Many conservatives like to stop there and relish how Cain can speak from experience. If he can do it, anybody can, they're fond of assuming. But we need to go one step further and ask: was the socioeconomic disenfranchisement in which his parents lived their fault? Because it wasn't, was it? At least not entirely. Just as many people living in poverty, or without employment, or without millions in their bank account, do so through no fault of their own.

In another bungled stab at conservative colloquialism in yesterday's Wall Street Journal interview, Cain blustered, "It is not someone's fault if they succeeded, it is someone's fault if they failed."

A softly-lobbed soundbite Tea Party bloggers have since been hailing as sound economic doctrine. But is it?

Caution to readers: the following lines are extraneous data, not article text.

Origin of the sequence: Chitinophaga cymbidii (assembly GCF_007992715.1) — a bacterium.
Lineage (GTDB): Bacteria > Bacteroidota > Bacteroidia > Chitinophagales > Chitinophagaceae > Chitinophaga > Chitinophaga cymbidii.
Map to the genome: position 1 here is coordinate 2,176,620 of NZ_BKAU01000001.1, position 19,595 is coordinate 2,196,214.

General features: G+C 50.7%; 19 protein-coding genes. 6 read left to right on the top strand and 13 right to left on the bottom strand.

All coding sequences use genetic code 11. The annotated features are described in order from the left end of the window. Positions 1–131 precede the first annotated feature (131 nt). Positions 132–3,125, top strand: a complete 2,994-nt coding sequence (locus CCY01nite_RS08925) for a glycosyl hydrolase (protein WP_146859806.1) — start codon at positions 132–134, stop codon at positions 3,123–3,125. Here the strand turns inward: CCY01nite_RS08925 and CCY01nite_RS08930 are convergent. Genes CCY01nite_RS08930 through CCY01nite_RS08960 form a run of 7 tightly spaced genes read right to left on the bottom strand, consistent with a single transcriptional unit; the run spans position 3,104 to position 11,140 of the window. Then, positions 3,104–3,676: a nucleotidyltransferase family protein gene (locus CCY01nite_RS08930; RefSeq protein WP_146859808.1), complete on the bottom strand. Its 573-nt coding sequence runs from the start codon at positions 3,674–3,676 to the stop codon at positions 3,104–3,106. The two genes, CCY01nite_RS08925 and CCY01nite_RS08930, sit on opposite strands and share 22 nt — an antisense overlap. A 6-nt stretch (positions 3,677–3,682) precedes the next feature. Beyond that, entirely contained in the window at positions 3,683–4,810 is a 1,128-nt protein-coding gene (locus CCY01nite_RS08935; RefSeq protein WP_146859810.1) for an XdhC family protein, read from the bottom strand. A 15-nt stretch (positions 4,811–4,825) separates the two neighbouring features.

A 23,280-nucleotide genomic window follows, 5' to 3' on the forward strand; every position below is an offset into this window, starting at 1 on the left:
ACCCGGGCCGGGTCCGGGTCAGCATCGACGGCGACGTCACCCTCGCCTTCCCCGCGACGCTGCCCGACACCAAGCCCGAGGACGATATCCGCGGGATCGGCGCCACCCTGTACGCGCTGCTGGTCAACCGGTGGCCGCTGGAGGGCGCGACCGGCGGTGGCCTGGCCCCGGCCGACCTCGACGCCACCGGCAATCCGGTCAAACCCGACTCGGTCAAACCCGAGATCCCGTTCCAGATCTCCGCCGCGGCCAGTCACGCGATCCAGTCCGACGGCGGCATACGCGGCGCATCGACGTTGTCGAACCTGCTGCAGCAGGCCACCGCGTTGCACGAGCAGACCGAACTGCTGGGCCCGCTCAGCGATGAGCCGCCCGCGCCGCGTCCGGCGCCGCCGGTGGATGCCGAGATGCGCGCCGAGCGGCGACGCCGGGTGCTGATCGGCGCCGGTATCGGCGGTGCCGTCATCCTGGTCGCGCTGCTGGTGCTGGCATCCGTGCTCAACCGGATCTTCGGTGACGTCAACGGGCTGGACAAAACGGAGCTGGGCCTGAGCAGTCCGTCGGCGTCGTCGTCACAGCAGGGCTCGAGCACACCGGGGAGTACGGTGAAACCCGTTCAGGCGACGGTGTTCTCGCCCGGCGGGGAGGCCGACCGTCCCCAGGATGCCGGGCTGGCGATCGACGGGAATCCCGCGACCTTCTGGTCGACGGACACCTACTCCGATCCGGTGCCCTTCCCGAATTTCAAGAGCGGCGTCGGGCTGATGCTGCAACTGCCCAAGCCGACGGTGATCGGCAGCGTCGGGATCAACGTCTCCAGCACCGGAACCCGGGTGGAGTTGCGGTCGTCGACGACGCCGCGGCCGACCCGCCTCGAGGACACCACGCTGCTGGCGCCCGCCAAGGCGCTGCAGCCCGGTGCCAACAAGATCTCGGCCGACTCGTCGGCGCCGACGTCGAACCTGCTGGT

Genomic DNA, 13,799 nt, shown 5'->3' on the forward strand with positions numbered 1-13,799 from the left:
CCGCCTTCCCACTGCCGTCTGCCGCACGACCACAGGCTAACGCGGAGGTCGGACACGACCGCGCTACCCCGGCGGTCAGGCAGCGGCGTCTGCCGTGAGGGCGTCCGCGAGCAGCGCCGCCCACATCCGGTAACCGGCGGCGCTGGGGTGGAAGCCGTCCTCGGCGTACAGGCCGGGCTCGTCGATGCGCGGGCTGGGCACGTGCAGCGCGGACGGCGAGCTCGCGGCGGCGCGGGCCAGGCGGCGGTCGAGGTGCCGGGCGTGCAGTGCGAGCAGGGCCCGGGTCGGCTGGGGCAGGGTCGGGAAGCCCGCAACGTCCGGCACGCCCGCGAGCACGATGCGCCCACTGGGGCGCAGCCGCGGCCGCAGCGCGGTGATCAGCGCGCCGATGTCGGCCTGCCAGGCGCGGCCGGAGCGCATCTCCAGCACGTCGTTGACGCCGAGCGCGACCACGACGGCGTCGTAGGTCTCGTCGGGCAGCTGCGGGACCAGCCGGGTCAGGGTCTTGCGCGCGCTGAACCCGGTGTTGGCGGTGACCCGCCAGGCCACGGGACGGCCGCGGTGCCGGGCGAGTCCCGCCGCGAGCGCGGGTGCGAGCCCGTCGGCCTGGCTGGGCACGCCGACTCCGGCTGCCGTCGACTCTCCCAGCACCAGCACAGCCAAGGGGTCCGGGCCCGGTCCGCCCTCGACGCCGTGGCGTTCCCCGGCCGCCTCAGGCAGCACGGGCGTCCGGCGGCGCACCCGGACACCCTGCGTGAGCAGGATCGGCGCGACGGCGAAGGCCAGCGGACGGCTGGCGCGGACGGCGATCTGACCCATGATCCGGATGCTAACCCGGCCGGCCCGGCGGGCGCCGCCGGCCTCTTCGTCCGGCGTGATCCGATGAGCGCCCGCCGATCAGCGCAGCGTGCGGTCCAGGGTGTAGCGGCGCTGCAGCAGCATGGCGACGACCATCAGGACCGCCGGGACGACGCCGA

Granted, it's rarely anybody's "fault" if they succeed. Most people don't start out with the intention of making a mess out of their life, refusing success as it's foisted upon them.

Yet not everyone is going to enjoy the level of success we consider to be the American Dream. That's part of what makes capitalism tick. Not everybody gets rich. People get sick. Good ideas fail to attract sponsors. Any number of things can prevent what we call success, such as the racism to which Cain's parents were subjected.

Sure, sometimes we make dumb choices or even well-intentioned decisions that turn out badly. But a lot of people who've lost their jobs over the past decade due to downsizing and offshoring simply can't be blamed entirely for their own economic misfortunes. Does Cain blame his parents for not defying Southern prejudice? Of course not.